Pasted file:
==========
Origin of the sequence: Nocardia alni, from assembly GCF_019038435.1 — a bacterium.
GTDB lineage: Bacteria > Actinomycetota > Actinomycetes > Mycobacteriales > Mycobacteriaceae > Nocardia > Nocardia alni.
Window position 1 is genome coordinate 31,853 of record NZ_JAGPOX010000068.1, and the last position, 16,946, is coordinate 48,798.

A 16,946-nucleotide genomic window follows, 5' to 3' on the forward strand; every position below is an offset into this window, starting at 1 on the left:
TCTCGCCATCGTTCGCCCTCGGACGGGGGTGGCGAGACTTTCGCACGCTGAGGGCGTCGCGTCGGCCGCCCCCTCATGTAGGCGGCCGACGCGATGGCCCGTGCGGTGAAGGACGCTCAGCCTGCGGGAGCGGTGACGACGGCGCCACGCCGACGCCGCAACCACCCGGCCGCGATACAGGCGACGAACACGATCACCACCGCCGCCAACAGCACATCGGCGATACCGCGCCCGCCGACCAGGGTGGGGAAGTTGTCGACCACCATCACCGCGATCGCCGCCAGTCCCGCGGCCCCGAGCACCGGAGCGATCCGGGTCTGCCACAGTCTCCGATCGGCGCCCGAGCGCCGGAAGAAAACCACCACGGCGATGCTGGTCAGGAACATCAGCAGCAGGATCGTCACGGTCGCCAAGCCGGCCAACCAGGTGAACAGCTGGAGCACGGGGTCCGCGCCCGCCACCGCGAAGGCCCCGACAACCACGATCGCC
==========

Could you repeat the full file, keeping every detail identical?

Origin of the sequence: Nocardia alni, from assembly GCF_019038435.1 — a bacterium.
GTDB lineage: Bacteria > Actinomycetota > Actinomycetes > Mycobacteriales > Mycobacteriaceae > Nocardia > Nocardia alni.
Window position 1 is genome coordinate 31,853 of record NZ_JAGPOX010000068.1, and the last position, 16,946, is coordinate 48,798.

A 16,946-nucleotide genomic window follows, 5' to 3' on the forward strand; every position below is an offset into this window, starting at 1 on the left:
TCTCGCCATCGTTCGCCCTCGGACGGGGGTGGCGAGACTTTCGCACGCTGAGGGCGTCGCGTCGGCCGCCCCCTCATGTAGGCGGCCGACGCGATGGCCCGTGCGGTGAAGGACGCTCAGCCTGCGGGAGCGGTGACGACGGCGCCACGCCGACGCCGCAACCACCCGGCCGCGATACAGGCGACGAACACGATCACCACCGCCGCCAACAGCACATCGGCGATACCGCGCCCGCCGACCAGGGTGGGGAAGTTGTCGACCACCATCACCGCGATCGCCGCCAGTCCCGCGGCCCCGAGCACCGGAGCGATCCGGGTCTGCCACAGTCTCCGATCGGCGCCCGAGCGCCGGAAGAAAACCACCACGGCGATGCTGGTCAGGAACATCAGCAGCAGGATCGTCACGGTCGCCAAGCCGGCCAACCAGGTGAACAGCTGGAGCACGGGGTCCGCGCCCGCCACCGCGAAGGCCCCGACAACCACGATCGCC